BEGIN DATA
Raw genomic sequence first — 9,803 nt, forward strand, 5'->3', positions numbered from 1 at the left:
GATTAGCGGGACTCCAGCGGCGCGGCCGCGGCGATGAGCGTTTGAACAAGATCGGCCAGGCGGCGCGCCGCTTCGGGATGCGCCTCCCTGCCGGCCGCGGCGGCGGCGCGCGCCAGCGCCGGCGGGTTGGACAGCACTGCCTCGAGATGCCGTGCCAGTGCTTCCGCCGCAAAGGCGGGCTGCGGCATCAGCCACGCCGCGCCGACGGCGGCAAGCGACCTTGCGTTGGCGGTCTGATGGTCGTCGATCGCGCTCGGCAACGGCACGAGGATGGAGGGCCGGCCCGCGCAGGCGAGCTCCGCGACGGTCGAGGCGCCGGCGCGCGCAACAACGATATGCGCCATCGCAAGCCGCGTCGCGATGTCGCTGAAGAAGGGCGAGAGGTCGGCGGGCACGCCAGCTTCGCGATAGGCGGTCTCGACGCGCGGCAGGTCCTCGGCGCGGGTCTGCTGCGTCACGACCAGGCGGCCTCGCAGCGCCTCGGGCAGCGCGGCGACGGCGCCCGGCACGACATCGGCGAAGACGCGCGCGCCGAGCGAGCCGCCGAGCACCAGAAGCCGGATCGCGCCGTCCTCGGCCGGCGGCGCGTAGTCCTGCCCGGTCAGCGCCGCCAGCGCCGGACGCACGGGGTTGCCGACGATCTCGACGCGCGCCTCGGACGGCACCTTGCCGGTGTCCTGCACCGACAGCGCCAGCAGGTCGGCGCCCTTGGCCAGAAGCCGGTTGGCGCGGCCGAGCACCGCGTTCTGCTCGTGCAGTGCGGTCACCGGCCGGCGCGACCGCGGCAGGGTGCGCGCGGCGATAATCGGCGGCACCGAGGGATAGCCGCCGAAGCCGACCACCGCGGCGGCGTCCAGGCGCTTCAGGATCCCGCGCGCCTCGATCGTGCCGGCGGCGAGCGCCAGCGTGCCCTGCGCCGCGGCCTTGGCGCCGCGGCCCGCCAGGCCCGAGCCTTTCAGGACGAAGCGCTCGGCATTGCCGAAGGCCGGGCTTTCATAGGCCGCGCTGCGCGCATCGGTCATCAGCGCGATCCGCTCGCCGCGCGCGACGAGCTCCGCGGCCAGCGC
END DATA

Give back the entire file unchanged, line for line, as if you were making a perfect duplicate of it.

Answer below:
Raw genomic sequence first — 9,803 nt, forward strand, 5'->3', positions numbered from 1 at the left:
GATTAGCGGGACTCCAGCGGCGCGGCCGCGGCGATGAGCGTTTGAACAAGATCGGCCAGGCGGCGCGCCGCTTCGGGATGCGCCTCCCTGCCGGCCGCGGCGGCGGCGCGCGCCAGCGCCGGCGGGTTGGACAGCACTGCCTCGAGATGCCGTGCCAGTGCTTCCGCCGCAAAGGCGGGCTGCGGCATCAGCCACGCCGCGCCGACGGCGGCAAGCGACCTTGCGTTGGCGGTCTGATGGTCGTCGATCGCGCTCGGCAACGGCACGAGGATGGAGGGCCGGCCCGCGCAGGCGAGCTCCGCGACGGTCGAGGCGCCGGCGCGCGCAACAACGATATGCGCCATCGCAAGCCGCGTCGCGATGTCGCTGAAGAAGGGCGAGAGGTCGGCGGGCACGCCAGCTTCGCGATAGGCGGTCTCGACGCGCGGCAGGTCCTCGGCGCGGGTCTGCTGCGTCACGACCAGGCGGCCTCGCAGCGCCTCGGGCAGCGCGGCGACGGCGCCCGGCACGACATCGGCGAAGACGCGCGCGCCGAGCGAGCCGCCGAGCACCAGAAGCCGGATCGCGCCGTCCTCGGCCGGCGGCGCGTAGTCCTGCCCGGTCAGCGCCGCCAGCGCCGGACGCACGGGGTTGCCGACGATCTCGACGCGCGCCTCGGACGGCACCTTGCCGGTGTCCTGCACCGACAGCGCCAGCAGGTCGGCGCCCTTGGCCAGAAGCCGGTTGGCGCGGCCGAGCACCGCGTTCTGCTCGTGCAGTGCGGTCACCGGCCGGCGCGACCGCGGCAGGGTGCGCGCGGCGATAATCGGCGGCACCGAGGGATAGCCGCCGAAGCCGACCACCGCGGCGGCGTCCAGGCGCTTCAGGATCCCGCGCGCCTCGATCGTGCCGGCGGCGAGCGCCAGCGTGCCCTGCGCCGCGGCCTTGGCGCCGCGGCCCGCCAGGCCCGAGCCTTTCAGGACGAAGCGCTCGGCATTGCCGAAGGCCGGGCTTTCATAGGCCGCGCTGCGCGCATCGGTCATCAGCGCGATCCGCTCGCCGCGCGCGACGAGCTCCGCGGCCAGCGC